Though Gonzaga star Courtney Vandersloot and Spokane native Angie Bjorklund were surprised to be selected by the Chicago Sky in the WNBA Draft on Monday, for some reason it seems quite natural that they are together for the next chapter of their lives.
“I finally get the chance to play with her,” Vandersloot said. “That’s something I’ve always wanted to do.”
The two stars, who first played against each other in the State 4A girls basketball tournament as high school juniors and twice during stellar collegiate careers, were among three Washington natives taken in the first 17 picks of the three-round, 36-player international draft.
Vandersloot is the highest female draft pick with local ties and matches the highest basketball pick, joining former Gonzaga star Adam Morrison as a No. 3 overall selection.
“I was very surprised,” said Vandersloot, who was picked behind Connecticut star Maya Moore and 6-foot-8-inch Australian teen Liz Cumbage.
“I heard that Chicago was interested but I tried to come into it with an open mind. I tried not to expect anything, because it makes this whole process harder. I put it in the hands of someone else and for once I just got to relax and see what happens.”
Vandersloot, a 5-foot-8 point guard from Kent, Wash., who set numerous records this season en route to becoming a consensus All-American, was one of 15 players invited to attend the draft at ESPN headquarters in Bristol, Conn. The first player in NCAA history with more than 2,000 points and 1,000 assists was projected to go between the third and ninth rounds.
Bjorklund, a three-time Greater Spokane League MVP for University High School, was the fifth pick in the second round, 17th overall, after setting a Tennessee record for 3-point baskets with 305.
“I had no idea,” said Bjorklund, a 6-foot shooting guard. “I had a couple of people say maybe Chicago, but other than that I was playing it by ear. During the first round I had a test. I finished in time to get online for the second round. I was staring at the screen, anticipating. I was getting pretty anxious.”
The New York Liberty made Georgia Tech’s Alex Montgomery, a graduate of Lincoln High School in Tacoma, the surprise 10th overall pick, giving Washington high school graduates three spots in the top 17.
Vandersloot and Bjorklund squared off in the State 4A tournament as juniors. Shortly after that Vandersloot committed to Gonzaga, where Bjorklund’s sister Jami was finishing her sophomore season.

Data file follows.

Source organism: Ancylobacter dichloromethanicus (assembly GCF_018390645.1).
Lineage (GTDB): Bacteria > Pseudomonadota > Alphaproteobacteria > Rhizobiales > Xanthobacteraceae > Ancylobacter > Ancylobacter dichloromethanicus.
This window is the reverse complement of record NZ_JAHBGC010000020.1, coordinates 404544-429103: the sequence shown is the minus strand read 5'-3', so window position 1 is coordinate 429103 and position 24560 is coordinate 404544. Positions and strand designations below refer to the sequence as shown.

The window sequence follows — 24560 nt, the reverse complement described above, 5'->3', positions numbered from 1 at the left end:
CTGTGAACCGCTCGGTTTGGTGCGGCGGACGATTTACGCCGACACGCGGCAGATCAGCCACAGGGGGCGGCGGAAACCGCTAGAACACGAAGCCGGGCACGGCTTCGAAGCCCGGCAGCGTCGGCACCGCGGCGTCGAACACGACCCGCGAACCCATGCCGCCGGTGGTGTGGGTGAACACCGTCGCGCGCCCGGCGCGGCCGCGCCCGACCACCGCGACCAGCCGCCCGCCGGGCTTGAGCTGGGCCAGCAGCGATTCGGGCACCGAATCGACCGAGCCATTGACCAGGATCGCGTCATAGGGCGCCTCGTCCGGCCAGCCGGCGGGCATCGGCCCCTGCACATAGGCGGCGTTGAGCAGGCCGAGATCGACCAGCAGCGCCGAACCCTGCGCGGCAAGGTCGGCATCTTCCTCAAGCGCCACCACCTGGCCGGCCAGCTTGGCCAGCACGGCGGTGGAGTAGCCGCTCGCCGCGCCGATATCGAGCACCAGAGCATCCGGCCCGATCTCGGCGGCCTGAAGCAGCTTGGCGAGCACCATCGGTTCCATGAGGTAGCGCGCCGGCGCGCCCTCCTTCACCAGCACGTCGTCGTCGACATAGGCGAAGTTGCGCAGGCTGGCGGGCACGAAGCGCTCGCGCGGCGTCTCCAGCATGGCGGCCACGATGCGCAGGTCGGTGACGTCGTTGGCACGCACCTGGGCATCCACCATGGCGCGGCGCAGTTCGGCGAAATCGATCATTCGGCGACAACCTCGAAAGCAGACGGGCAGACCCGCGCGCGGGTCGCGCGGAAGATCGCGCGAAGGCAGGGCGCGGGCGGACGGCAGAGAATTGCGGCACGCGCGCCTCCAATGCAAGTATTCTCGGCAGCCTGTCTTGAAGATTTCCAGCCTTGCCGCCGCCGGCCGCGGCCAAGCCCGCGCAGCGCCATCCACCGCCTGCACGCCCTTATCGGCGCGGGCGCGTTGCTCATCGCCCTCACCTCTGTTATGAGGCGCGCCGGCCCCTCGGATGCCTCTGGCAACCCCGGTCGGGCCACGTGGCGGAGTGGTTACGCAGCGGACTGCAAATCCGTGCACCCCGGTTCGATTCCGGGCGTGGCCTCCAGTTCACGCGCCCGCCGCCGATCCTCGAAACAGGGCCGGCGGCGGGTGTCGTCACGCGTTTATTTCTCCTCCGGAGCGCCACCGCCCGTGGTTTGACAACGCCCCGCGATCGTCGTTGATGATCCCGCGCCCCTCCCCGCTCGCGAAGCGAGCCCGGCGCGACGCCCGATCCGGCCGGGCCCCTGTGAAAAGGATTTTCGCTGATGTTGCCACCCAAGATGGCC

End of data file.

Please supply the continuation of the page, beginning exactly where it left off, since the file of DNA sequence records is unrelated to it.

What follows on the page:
They played twice in college, when Tennessee agreed to a home-and-home series.
“She’s a great point guard,” Bjorklund said of Vandersloot. “Having the opportunity to play with her is awesome. And she’s a great person off the court, too. During training camp I’ll have to ask her to help me out. I know Chicago’s looking for a scorer; maybe she can help me.”
Said Vandersloot, “It’s scary going into a training camp as a rookie. As Angie said, we can help each other play our own game.”
Both are excited to play for Chicago coach Pokey Chapman.
“Coach Chapman is a point guard and I’m really excited to play for somebody that’s been there, that knows how to teach it,” Vandersloot said.
Chapman coached at Tennessee rival Louisiana State when Bjorklund was a freshman.
“She’s seen me play,” Bjorklund said. “So hopefully it’s to my advantage just having that connection.”
WNBA training camps open May 15.
“Rookie orientation and graduation are on the same day,” Bjorklund said. “I don’t know if I’ll be able to walk (in graduation).”
Vandersloot, who has been gone since April 1 when she left for the Final Four to receive her numerous awards, including the Nancy Liberman Award as the best point guard in the country, returns to Spokane today. She graduates May 8.
Local journalism is essential.
Give directly to The Spokesman-Review's Northwest Passages community forums series -- which helps to offset the costs of several reporter and editor positions at the newspaper -- by using the easy options below. Gifts processed in this system are not tax deductible, but are predominately used to help meet the local financial requirements needed to receive national matching-grant funds.
Subscribe to the Coronavirus newsletter
Get the day’s latest Coronavirus news delivered to your inbox by subscribing to our newsletter.